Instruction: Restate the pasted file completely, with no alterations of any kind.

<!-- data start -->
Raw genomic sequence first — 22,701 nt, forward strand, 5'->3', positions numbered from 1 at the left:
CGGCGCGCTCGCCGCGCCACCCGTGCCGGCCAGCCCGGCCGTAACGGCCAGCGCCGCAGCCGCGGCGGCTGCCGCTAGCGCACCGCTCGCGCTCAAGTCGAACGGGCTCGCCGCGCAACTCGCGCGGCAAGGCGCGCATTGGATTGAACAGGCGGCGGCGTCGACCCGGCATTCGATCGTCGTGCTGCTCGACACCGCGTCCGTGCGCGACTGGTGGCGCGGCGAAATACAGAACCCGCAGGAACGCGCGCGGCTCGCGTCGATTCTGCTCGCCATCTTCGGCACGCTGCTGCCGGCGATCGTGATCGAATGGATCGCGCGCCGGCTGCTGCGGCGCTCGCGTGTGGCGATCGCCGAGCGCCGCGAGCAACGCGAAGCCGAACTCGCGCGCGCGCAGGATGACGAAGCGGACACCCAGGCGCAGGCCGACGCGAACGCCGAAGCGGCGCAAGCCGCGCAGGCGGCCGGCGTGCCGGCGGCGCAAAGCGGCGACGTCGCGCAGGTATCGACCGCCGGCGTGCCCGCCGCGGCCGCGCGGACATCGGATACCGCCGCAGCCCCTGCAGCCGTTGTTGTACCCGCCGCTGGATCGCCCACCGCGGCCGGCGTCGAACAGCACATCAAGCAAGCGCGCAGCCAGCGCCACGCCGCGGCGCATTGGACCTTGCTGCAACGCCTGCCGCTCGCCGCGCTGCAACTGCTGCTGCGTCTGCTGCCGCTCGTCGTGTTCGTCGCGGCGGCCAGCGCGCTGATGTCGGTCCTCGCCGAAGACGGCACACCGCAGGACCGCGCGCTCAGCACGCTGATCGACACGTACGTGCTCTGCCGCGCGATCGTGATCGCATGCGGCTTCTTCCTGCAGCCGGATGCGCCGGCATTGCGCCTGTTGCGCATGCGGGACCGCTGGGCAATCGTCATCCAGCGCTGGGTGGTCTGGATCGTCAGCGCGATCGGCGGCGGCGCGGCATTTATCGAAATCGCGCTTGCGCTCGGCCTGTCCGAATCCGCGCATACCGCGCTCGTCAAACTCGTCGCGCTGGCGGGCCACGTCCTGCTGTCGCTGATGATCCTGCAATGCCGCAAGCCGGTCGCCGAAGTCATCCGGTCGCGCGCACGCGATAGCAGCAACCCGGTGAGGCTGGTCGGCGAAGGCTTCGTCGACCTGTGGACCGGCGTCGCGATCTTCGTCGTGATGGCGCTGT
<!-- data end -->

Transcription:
Raw genomic sequence first — 22,701 nt, forward strand, 5'->3', positions numbered from 1 at the left:
CGGCGCGCTCGCCGCGCCACCCGTGCCGGCCAGCCCGGCCGTAACGGCCAGCGCCGCAGCCGCGGCGGCTGCCGCTAGCGCACCGCTCGCGCTCAAGTCGAACGGGCTCGCCGCGCAACTCGCGCGGCAAGGCGCGCATTGGATTGAACAGGCGGCGGCGTCGACCCGGCATTCGATCGTCGTGCTGCTCGACACCGCGTCCGTGCGCGACTGGTGGCGCGGCGAAATACAGAACCCGCAGGAACGCGCGCGGCTCGCGTCGATTCTGCTCGCCATCTTCGGCACGCTGCTGCCGGCGATCGTGATCGAATGGATCGCGCGCCGGCTGCTGCGGCGCTCGCGTGTGGCGATCGCCGAGCGCCGCGAGCAACGCGAAGCCGAACTCGCGCGCGCGCAGGATGACGAAGCGGACACCCAGGCGCAGGCCGACGCGAACGCCGAAGCGGCGCAAGCCGCGCAGGCGGCCGGCGTGCCGGCGGCGCAAAGCGGCGACGTCGCGCAGGTATCGACCGCCGGCGTGCCCGCCGCGGCCGCGCGGACATCGGATACCGCCGCAGCCCCTGCAGCCGTTGTTGTACCCGCCGCTGGATCGCCCACCGCGGCCGGCGTCGAACAGCACATCAAGCAAGCGCGCAGCCAGCGCCACGCCGCGGCGCATTGGACCTTGCTGCAACGCCTGCCGCTCGCCGCGCTGCAACTGCTGCTGCGTCTGCTGCCGCTCGTCGTGTTCGTCGCGGCGGCCAGCGCGCTGATGTCGGTCCTCGCCGAAGACGGCACACCGCAGGACCGCGCGCTCAGCACGCTGATCGACACGTACGTGCTCTGCCGCGCGATCGTGATCGCATGCGGCTTCTTCCTGCAGCCGGATGCGCCGGCATTGCGCCTGTTGCGCATGCGGGACCGCTGGGCAATCGTCATCCAGCGCTGGGTGGTCTGGATCGTCAGCGCGATCGGCGGCGGCGCGGCATTTATCGAAATCGCGCTTGCGCTCGGCCTGTCCGAATCCGCGCATACCGCGCTCGTCAAACTCGTCGCGCTGGCGGGCCACGTCCTGCTGTCGCTGATGATCCTGCAATGCCGCAAGCCGGTCGCCGAAGTCATCCGGTCGCGCGCACGCGATAGCAGCAACCCGGTGAGGCTGGTCGGCGAAGGCTTCGTCGACCTGTGGACCGGCGTCGCGATCTTCGTCGTGATGGCGCTGT